22 Hawthorne Street, between Folsom and Howard Streets, San Francisco, USA
Tel: +1 415 685 4860
Update: Benu won its third Michelin star in the 2015 Guide.
An alumni of Daniel and French Laundry, Chef Corey Lee's daring endeavour in opening a Modern Chinese restaurant in the heart of the SOMA district in San Francisco has been duly recognised by critics and diners alike. Benu now has two Michelin stars and is known for Chef Corey's vision of preparing innovative food using traditional Chinese flavours and ingredients with Western cooking methods.
Interestingly, before we got to the entrance of the restaurant, the side of the building was dominated by large windows which gave passerbys walking along Hawthorne Street a very good view of the Benu kitchen and the many chefs hard at work preparing that night's meals. The main entrance to the restaurant was further in and after passing the private parking area, we ended up in a quiet zen-like courtyard, on the side of which the main door was located.
We were warmly welcomed and seated despite being 45 minutes early. The dining room was very dimly lit and intimate, and the service throughout the night was excellent. From a decent wine list, we chose a bottle of the 2010 Kongsgaard Napa Valley Chardonnay which was very sophisticated and was perhaps one of the better Chardonnays we've had in recent times.
Thousand-year-old quail egg, potage, ginger: This was very good. A very nicely aged quail egg paired well with the thick vegetable soup.
Oyster, pork belly, kimchi: This looked and tasted like a 'siew mai' but with a hint of spiciness from the kimchi.
Potato salad with anchovy: A very savoury and sweet starter with marinated anchovies on a bed of potatoes. The anchovies reminded us of the Chinese dried fish snack.
Eel, feuille de brick, creme fraiche, lime: The 'cigarette' of eel in a pastry skin eaten with the creme fraiche in an 'ashtray' was very good.
Monkfish liver, persimmon, turnip, mustard, brioche: We loved this. The fish liver pate was very subtle and was delicious when spread on the very buttery brioche.
Sake lees, chestnut, satsuma: The chestnut, sake lees (a residual liquid from the making of sake - with very strong sake flavour) and Japanese orange in this glass were fantastic.
Abalone persillade with cauliflower: We thought the flavour of the abalone didn't come out from under the strong fragrance of the parsley and other herbs. It was an unremarkable dish.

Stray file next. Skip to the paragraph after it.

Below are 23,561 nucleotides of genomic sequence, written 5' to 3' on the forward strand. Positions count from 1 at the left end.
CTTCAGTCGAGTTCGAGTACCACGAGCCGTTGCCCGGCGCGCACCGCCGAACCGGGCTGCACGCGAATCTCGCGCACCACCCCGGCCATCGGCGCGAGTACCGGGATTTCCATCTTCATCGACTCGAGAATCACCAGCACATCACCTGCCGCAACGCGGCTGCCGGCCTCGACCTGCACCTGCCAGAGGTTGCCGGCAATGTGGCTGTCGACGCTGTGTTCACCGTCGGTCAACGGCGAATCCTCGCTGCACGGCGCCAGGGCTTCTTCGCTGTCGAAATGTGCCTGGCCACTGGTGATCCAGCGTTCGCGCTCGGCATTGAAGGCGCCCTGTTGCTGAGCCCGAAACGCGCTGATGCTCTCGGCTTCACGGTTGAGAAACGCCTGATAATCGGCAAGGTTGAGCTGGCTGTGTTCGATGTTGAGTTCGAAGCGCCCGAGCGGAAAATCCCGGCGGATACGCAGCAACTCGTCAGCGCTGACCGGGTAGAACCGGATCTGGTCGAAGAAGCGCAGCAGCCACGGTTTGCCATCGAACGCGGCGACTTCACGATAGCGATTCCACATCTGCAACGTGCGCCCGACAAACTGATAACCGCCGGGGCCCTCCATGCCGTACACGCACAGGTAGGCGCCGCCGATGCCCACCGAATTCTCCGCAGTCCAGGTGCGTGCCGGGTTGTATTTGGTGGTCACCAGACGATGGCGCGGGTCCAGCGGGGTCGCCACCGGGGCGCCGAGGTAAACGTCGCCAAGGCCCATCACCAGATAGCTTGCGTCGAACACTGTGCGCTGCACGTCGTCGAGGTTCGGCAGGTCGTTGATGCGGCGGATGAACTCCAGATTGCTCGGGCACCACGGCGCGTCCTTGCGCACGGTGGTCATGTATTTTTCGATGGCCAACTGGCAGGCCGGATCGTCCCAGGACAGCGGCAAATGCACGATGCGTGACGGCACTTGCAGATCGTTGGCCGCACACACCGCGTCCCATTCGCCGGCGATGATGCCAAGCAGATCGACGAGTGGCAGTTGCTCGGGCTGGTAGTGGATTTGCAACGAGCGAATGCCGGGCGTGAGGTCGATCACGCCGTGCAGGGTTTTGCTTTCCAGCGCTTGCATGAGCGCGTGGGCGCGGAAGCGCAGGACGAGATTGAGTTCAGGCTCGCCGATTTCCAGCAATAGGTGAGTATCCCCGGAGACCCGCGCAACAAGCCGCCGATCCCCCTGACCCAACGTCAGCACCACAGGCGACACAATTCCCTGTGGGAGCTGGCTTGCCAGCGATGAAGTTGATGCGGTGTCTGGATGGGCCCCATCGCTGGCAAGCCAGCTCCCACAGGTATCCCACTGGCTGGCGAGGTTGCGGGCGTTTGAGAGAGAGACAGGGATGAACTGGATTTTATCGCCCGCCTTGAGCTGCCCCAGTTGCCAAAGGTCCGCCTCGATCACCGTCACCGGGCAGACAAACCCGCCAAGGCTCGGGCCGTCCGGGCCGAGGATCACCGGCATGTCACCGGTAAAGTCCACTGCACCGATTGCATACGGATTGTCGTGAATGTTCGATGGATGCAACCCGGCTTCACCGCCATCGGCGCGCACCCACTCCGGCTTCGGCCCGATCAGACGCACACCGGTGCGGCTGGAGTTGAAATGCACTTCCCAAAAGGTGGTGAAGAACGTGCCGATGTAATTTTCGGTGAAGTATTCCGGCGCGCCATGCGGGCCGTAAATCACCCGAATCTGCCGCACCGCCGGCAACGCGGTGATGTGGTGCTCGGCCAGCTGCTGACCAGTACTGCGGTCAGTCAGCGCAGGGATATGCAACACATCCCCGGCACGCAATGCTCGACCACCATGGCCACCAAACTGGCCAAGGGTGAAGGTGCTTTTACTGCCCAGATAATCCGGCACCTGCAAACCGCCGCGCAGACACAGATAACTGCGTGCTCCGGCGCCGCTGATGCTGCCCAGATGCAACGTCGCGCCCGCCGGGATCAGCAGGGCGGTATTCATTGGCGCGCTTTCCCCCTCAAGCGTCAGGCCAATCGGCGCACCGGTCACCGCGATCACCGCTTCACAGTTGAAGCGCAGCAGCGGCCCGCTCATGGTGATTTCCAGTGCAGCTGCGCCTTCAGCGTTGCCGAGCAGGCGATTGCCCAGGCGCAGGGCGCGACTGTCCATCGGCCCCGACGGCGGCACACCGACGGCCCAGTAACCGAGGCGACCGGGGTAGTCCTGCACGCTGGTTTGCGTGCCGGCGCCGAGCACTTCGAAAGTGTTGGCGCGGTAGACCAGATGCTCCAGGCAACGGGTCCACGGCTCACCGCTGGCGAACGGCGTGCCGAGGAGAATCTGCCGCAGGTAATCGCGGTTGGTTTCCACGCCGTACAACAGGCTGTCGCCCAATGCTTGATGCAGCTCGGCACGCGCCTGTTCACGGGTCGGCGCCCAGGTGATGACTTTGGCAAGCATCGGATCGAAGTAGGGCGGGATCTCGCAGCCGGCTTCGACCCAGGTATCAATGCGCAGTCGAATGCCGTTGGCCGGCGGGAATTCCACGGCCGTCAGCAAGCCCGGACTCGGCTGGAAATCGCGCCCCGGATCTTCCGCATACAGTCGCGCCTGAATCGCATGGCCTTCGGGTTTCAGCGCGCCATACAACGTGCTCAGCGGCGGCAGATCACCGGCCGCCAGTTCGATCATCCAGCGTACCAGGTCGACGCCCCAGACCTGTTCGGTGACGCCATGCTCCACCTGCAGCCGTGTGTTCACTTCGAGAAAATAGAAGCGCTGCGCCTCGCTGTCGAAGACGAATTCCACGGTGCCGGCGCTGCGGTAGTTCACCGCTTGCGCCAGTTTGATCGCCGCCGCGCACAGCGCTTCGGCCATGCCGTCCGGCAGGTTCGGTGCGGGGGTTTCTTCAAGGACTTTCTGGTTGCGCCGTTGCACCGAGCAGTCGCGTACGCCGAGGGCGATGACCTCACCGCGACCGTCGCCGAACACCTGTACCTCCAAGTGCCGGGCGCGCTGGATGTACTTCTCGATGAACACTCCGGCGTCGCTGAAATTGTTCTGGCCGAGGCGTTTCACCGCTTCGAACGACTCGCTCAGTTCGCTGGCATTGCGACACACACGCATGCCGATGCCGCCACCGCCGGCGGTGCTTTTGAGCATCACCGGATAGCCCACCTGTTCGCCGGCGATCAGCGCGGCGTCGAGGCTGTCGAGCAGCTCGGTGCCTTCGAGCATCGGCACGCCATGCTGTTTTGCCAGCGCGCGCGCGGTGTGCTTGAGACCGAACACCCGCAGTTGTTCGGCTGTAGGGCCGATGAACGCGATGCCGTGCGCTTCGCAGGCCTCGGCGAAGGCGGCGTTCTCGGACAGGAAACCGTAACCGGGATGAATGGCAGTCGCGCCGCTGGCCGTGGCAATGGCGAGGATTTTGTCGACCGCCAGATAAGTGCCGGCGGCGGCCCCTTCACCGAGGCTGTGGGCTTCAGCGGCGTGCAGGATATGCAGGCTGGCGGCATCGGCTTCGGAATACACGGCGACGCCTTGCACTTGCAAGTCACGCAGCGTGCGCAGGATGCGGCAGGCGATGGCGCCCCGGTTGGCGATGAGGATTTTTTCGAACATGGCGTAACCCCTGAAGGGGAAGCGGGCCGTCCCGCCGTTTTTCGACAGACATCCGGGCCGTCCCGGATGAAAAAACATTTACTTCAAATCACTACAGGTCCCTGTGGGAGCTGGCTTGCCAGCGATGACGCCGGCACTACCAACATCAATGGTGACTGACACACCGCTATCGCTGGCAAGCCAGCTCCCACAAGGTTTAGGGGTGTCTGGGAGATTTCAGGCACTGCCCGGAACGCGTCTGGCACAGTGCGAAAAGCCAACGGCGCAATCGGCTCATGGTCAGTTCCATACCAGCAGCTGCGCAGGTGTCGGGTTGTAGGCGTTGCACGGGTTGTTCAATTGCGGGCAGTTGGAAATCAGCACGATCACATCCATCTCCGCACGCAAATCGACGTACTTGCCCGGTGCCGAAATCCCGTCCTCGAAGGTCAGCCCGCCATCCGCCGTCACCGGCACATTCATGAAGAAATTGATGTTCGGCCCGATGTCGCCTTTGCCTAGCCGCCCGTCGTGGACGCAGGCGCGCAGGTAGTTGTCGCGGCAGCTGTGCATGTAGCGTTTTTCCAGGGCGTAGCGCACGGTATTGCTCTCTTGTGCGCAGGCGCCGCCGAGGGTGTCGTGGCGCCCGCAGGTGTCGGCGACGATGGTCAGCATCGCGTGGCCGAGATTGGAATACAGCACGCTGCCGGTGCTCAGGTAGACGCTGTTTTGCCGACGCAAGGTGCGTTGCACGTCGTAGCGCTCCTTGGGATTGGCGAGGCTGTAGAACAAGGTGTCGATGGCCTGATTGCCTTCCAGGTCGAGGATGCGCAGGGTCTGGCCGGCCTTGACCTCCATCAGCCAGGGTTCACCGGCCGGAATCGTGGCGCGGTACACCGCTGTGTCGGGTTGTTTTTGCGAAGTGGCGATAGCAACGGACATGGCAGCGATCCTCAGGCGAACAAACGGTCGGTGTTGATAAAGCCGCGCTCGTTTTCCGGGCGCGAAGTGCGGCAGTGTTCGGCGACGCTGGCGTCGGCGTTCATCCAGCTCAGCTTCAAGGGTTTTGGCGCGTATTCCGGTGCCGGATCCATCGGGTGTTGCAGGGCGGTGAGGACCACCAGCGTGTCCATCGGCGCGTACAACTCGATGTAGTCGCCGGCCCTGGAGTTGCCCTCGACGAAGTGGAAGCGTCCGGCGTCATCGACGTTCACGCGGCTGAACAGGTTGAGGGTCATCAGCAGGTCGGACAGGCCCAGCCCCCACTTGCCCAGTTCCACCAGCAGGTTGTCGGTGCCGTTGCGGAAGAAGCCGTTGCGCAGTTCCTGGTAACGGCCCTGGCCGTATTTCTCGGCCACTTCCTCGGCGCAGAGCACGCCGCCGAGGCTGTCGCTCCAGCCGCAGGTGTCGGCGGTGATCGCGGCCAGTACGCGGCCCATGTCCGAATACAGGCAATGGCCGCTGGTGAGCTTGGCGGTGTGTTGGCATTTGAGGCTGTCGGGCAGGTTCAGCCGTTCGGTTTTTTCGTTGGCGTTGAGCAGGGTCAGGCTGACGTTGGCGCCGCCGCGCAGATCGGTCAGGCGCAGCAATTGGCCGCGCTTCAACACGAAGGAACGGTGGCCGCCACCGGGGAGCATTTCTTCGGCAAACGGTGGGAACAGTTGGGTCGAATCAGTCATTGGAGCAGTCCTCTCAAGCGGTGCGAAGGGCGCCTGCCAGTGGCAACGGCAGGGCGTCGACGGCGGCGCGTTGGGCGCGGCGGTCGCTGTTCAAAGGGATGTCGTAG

Chicken velvet, black moss, dried scallop, chrysanthemum: This was a silky smooth chicken 'custard' in a delicious Chinese herbal soup.
Salt and pepper squid: This was a cracker made with squid ink and with chunks of squid. It was simple yet tasty.
Lobster coral xiao long bao: Perfectly executed xiao long bao accompanied by a dipping vinegar. The lobster meat was sweet and the soup wasn't, for once, so hot as to burn my tongue when I ate it.
Crepinette of sea bass and shrimp, lettuce, fermented pepper: The sea bass and shrimp crepe was light and fluffy, with which we wiped clean the tasty fermented pepper sauce (which reminded us of the Chinese 'Mala' but without the intense spiciness).
Eight treasure duck: The puck of duck and glutinous rice, drizzled with 'eight treasures' sauce (the eight of which included gold leaf, wolfberry, pine nuts etc), had a taste and texture reminiscent of the Chinese rice dumpling (the "Ba Zhang").
Beef braised in pear juice and charcoal-grilled, broccoli, burdock, charred scallion: When we saw this in the menu, we thought that this was going to be a very fatty and expensive piece of seared wagyu of high quality (which is very commonly found in the tasting menus of restaurants of this standing). However, we were pleasantly surprised that this wasn't the case. Instead it was a regular piece of braised beef but grilled with a myriad of flavours, the most familiar of which was that of 'Bak Kua' (the Chinese beef jerky). This was fantastic.
"Shark's fin" soup, dungeness crab, Jinhua ham, black truffle custard: This 'shark's fin' soup was made of gelatinous strips to substitute for the usual shark's fin cartilage and flavoured by Jinhua ham. It was a very good re-creation of the traditional shark's fin soup.
Cucumber, sour cherry, black olive: The cucumber granita was very refreshing.
Cheesecake, raw pistachio, umeboshi: The cheesecake ball covered with green pistachio shavings and a drop of Japanese plum was quite brilliant.
Impressions: Our meal at Benu was superb. Chef Corey Lee's Chinese cuisine done in the modern European style was clever and interesting, and was very unique in its execution. Service was slick and friendly and the restaurant dining area was warm and comfortable.